[time-nuts] Any guesses as to how Citizen is claiming ±1 second/year with using this AT-cut 8.4MHz XTAL?
kb8tq at n1k.org
Wed Apr 11 16:24:19 EDT 2018
Guess at the aging
Cut the crystal so it’s fairly flat at 25 to 35C
Do a basic / simple temperature compensation (TCXO)
…. and count on the errors to average out.
The success of all that will depend a lot on how close your wrist is to the
environment they used for their guesswork. Did they count on you taking
the watch off at night or not? What temperature is the room at? …..
Before you say it can’t be done, the whole “average out” thing is how time
pieces have been done for hundreds of years. The device may swing this
way and that …. done properly it eventually averages out. How well it works
for you … that depends.
> On Apr 11, 2018, at 12:26 PM, tnuts at joshreply.com wrote:
> That comes out to about 30ppb, and this is a pocket watch so they dont seem
> to depend on the temp stabilization of being attached to a human wrist.
> Ive been reading about the new watch that contains this crystal for about a
> month, but just saw some more detail today
> AT-CUT QUARTZ CRYSTAL OSCILLATOR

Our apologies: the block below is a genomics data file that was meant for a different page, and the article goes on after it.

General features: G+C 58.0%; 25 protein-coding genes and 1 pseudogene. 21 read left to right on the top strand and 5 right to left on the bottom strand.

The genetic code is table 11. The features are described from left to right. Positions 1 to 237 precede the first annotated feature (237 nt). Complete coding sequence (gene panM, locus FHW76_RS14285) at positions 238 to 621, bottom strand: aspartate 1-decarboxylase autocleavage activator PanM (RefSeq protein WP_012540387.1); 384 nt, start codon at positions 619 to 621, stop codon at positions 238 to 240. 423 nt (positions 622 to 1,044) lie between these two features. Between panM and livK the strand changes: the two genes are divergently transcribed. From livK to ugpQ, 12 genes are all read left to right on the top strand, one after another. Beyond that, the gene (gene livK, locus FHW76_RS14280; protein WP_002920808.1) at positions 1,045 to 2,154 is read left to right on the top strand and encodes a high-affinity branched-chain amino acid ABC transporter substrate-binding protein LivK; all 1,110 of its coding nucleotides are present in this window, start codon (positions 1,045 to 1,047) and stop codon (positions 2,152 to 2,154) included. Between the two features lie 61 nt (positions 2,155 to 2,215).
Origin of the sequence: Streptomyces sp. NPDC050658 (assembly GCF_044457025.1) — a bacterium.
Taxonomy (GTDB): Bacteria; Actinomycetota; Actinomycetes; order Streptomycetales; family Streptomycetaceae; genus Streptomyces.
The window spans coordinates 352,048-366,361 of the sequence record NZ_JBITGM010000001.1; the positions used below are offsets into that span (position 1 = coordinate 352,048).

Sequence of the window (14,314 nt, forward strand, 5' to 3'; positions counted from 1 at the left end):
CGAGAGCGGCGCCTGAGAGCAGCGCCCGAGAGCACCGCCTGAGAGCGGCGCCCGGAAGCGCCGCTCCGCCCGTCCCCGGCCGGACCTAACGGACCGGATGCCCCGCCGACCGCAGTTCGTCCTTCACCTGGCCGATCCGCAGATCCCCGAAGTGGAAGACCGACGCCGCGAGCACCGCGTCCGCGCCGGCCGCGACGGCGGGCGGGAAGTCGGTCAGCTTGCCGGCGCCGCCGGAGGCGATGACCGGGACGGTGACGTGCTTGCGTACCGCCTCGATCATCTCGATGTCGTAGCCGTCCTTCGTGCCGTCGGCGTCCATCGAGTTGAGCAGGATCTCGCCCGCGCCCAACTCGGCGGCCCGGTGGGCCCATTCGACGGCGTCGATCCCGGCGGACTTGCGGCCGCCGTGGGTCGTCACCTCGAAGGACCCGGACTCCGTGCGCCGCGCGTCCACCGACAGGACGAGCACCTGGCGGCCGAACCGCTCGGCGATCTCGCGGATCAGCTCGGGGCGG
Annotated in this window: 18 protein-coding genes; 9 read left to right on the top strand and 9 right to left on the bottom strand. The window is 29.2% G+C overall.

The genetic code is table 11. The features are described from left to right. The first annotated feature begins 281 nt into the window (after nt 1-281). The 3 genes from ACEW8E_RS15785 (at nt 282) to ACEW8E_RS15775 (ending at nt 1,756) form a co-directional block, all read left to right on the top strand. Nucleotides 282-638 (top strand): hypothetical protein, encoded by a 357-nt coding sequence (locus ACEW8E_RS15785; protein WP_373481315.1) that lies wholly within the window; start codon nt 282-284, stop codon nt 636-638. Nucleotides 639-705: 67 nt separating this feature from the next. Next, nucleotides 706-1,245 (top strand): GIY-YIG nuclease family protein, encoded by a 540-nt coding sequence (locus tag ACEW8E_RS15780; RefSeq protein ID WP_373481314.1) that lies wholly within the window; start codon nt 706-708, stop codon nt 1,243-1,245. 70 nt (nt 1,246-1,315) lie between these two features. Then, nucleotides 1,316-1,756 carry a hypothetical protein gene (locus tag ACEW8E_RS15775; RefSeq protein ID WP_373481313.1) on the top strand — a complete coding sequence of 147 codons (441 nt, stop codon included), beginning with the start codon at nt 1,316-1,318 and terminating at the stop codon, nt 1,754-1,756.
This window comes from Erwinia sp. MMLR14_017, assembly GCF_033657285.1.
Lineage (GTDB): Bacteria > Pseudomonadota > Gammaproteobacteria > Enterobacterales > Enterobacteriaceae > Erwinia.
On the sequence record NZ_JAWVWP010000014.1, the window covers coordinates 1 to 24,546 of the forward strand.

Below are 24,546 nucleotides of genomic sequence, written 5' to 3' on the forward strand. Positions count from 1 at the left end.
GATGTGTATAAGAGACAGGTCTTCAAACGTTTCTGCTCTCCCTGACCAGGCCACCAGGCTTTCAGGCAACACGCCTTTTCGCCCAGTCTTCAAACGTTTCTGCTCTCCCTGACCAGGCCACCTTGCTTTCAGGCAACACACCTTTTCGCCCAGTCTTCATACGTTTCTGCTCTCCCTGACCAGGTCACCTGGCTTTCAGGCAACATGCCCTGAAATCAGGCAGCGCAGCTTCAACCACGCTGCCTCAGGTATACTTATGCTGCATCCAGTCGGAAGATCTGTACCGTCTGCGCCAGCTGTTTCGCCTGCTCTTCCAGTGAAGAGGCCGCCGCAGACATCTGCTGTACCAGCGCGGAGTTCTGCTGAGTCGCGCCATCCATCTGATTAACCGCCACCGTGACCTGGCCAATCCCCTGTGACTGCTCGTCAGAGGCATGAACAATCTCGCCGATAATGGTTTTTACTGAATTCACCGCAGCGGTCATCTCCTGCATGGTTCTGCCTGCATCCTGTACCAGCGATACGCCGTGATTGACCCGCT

> While AT-cut quartz crystals have indeed been in production and use since as
> early as 1934, the technology is more common in larger applications and not
> necessarily wristwatches. To address the needs of individuals seeking only
> the most accurate performance in a wristwatch, Citizen sought to apply and
> optimize this available technology in a way that could serve watch consumers
> on a more direct and personal level. When working to reach the accuracy of
> the Cal.0100, Citizen opted for an AT-cut quartz oscillator instead of a
> more traditional tuning fork shape (XY cut). Perhaps most notably, AT-cut
> variations allow for greater temperature tolerances, specifically in the
> range of -40°C to +125°C. Additionally, this configuration allows for
> reduced deviations caused by wearer orientation, which can cause significant
> changes in accuracy that aren't negligible when attempting this kind of
> performance. As a result, wearers will not have to worry about errors caused
> by spatial orientation and positioning becomes less of a concern. The same
> can be said about durability, which Citizen also improved upon in
> conjunction with the AT-cut oscillator. After all, shock experienced in
> day-to-day situations could easily prove detrimental even for quartz
> movements. And when the goal is an annual accuracy of ±1 second, that just
> isn't acceptable.
> Is this possible with an MXCO running across this wide temp range? How are
> they compensating for aging at this level of precision?
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